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The Road to Mordor: The Codemasters conundrum


J.R.R. Tolkien once wrote, "Do not meddle in the affairs of wizards, for they are subtle and quick to anger." In light of recent events, we might turn that phrase to become, "Do not meddle in the affairs of players, for they are outspoken and very, very quick to anger."

I'm referring, of course, to the outright debacle that's been happening on the Lord of the Rings Online European front. While Turbine released LotRO's F2P version along with the latest patch a month ago in North America, Codemasters has yet to follow suit, citing numerous problems on its end.

When we first heard of the delay, I assumed it would be shortly resolved -- perhaps no more than a week or two at the most -- which is why I've mostly kept from discussing it in this column before now. Tech problems happen, there's always legal traps waiting, code can be glitchy, and regionalization is an ever-present obstacle. But at this point it feels as though the EU "Have-Nots" community has been under siege from lack of information and a frustrating view of the "Haves" across the pond.

When will it be their turn? Why didn't Codemasters see this coming? How is the EU team trying to mollify the community as the devs scramble to get this puppy to live? Let's take a journey, you and I, through the past month and into the near future. Don't mind the hobbits picketing the Shire -- I'm sure it'll all work out.

Storm clouds are gathering...

Last month when I was at PAX Prime, I sat down with the Turbine devs to talk about the (then) upcoming patch. I clearly recall asking them if it was a go on the European end as well, and they had no comment.

That raised a small red flag in my head.

To put my bias front and center, I've never been a huge fan of Codemasters. I feel that it's developed a reputation of being a subpar operator in the region, a kind of discount service center that fans have to turn to because they're nowhere near the real deal, particularly when it comes to LotRO. Time and again, we've seen the company lag behind Turbine in rolling out updates and delivering the type of customer support that players expected, which all seemed to reinforce the much-cited notion that EU players are second-class citizens in some MMO communities. The DDO community generally disliked Codemasters, especially when the NA side got the spiffy F2P changes while the EU was told to sit on it (that story has a happy ending, as Turbine took back control of DDO in Europe a short while ago).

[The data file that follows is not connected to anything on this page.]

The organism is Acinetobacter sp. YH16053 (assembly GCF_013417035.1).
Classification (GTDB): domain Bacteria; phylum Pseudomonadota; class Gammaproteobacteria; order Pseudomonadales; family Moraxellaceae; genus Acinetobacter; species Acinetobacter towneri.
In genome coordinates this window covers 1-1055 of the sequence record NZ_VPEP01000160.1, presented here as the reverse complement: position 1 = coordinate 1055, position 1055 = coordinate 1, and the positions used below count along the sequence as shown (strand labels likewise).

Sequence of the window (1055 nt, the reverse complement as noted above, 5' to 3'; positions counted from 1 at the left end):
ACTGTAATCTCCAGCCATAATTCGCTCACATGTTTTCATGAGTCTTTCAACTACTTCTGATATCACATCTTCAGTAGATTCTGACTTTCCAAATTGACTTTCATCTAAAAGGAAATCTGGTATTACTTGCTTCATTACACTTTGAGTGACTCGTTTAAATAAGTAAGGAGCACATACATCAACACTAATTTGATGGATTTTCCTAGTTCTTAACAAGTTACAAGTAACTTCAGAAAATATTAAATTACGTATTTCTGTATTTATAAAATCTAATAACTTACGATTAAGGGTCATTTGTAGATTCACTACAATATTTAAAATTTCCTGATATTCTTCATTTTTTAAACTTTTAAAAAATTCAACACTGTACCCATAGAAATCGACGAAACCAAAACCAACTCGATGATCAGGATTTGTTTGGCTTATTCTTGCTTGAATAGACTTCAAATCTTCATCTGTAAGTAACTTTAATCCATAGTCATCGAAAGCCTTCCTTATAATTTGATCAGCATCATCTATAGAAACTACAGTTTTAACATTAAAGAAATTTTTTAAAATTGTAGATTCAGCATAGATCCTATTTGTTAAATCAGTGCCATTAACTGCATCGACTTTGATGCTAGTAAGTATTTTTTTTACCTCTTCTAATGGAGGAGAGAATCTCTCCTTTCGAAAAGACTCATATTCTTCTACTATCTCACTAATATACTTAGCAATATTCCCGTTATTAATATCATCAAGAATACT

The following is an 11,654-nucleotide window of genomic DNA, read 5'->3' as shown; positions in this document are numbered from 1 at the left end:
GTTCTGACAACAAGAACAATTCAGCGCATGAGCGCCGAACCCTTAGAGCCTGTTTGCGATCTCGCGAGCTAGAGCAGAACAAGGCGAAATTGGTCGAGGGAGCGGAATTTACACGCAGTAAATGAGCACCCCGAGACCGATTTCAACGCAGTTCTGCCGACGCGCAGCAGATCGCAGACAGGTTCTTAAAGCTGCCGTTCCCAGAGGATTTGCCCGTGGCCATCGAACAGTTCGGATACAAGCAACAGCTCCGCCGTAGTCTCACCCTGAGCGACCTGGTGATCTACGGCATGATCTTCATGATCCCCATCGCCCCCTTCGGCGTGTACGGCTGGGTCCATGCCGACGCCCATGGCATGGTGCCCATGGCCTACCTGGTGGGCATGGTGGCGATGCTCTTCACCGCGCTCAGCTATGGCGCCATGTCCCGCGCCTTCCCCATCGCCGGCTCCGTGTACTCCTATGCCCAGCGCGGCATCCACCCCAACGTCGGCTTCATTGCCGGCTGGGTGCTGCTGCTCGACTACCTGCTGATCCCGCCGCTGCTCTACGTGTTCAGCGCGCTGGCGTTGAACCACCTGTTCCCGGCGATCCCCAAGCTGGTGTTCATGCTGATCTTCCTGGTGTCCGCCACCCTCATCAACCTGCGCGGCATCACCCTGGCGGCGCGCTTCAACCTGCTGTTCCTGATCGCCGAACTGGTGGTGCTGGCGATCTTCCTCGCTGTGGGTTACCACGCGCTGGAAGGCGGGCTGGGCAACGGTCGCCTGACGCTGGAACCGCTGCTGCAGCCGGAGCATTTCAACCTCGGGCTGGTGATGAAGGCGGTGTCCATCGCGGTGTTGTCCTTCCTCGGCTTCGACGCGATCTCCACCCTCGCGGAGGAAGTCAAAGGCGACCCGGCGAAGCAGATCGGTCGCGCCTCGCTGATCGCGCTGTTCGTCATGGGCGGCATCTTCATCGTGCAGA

Bias aside, what seems unforgivable in this situation isn't that Codemasters couldn't get the new patch ready to launch -- it was, after all, a humongous undertaking, and problems were always a possibility -- but that the company waited until a mere two days before F2P was going to drop worldwide to let fans know that, yeah, it wasn't going to happen. At least not for a while. Perhaps a long while.

This put a damper on everyone's parade. Obviously, the EU players had good reason to be upset (just check out this epic thread for a few choice phrases), but I know that many NA players felt bad enjoying a virtual feast knowing that their comrades-in-bytes weren't allowed access to what just became an exclusive club.

"Good heavens. It's a month ago since we heard the whole shebang was delayed. And we still haven't a clue about what the heck is going on." ~ LotRO EU player Harry H

So it's been a weird month, all things considered. After being given vague promises that Codemasters was working hard on the problem and the update would be coming "soonish," EU players were left in a bizarre limbo. And not the fun kind of limbo, where there's Caribbean music and someone throws his back out and everyone has shots of tequila, but the limbo of uncertainty, of waiting, of looking at the other side enjoying all the new goodies while the EU side had to feast on more of the same.